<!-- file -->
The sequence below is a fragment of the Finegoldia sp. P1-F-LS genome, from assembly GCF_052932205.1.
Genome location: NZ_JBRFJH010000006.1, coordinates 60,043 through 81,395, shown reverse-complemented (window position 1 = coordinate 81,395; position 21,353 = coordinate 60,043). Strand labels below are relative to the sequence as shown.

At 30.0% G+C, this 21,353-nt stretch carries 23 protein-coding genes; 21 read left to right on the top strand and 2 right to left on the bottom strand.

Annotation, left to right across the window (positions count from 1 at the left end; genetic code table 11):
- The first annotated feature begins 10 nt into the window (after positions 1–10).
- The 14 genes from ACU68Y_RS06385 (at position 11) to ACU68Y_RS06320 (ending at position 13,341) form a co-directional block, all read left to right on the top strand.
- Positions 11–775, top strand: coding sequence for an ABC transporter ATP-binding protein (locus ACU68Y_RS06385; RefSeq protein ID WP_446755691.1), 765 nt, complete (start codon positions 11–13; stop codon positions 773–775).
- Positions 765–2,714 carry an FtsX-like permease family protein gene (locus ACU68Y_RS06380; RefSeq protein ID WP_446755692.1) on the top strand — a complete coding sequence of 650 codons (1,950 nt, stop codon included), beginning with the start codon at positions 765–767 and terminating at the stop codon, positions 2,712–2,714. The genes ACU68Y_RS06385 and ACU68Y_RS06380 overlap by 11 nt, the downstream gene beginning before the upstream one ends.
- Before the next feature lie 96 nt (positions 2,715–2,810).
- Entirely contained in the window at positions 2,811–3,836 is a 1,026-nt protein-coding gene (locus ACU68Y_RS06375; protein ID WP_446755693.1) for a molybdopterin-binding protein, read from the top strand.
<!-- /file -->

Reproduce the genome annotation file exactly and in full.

The sequence below is a fragment of the Finegoldia sp. P1-F-LS genome, from assembly GCF_052932205.1.
Genome location: NZ_JBRFJH010000006.1, coordinates 60,043 through 81,395, shown reverse-complemented (window position 1 = coordinate 81,395; position 21,353 = coordinate 60,043). Strand labels below are relative to the sequence as shown.

At 30.0% G+C, this 21,353-nt stretch carries 23 protein-coding genes; 21 read left to right on the top strand and 2 right to left on the bottom strand.

Annotation, left to right across the window (positions count from 1 at the left end; genetic code table 11):
- The first annotated feature begins 10 nt into the window (after positions 1–10).
- The 14 genes from ACU68Y_RS06385 (at position 11) to ACU68Y_RS06320 (ending at position 13,341) form a co-directional block, all read left to right on the top strand.
- Positions 11–775, top strand: coding sequence for an ABC transporter ATP-binding protein (locus ACU68Y_RS06385; RefSeq protein ID WP_446755691.1), 765 nt, complete (start codon positions 11–13; stop codon positions 773–775).
- Positions 765–2,714 carry an FtsX-like permease family protein gene (locus ACU68Y_RS06380; RefSeq protein ID WP_446755692.1) on the top strand — a complete coding sequence of 650 codons (1,950 nt, stop codon included), beginning with the start codon at positions 765–767 and terminating at the stop codon, positions 2,712–2,714. The genes ACU68Y_RS06385 and ACU68Y_RS06380 overlap by 11 nt, the downstream gene beginning before the upstream one ends.
- Before the next feature lie 96 nt (positions 2,715–2,810).
- Entirely contained in the window at positions 2,811–3,836 is a 1,026-nt protein-coding gene (locus ACU68Y_RS06375; protein ID WP_446755693.1) for a molybdopterin-binding protein, read from the top strand.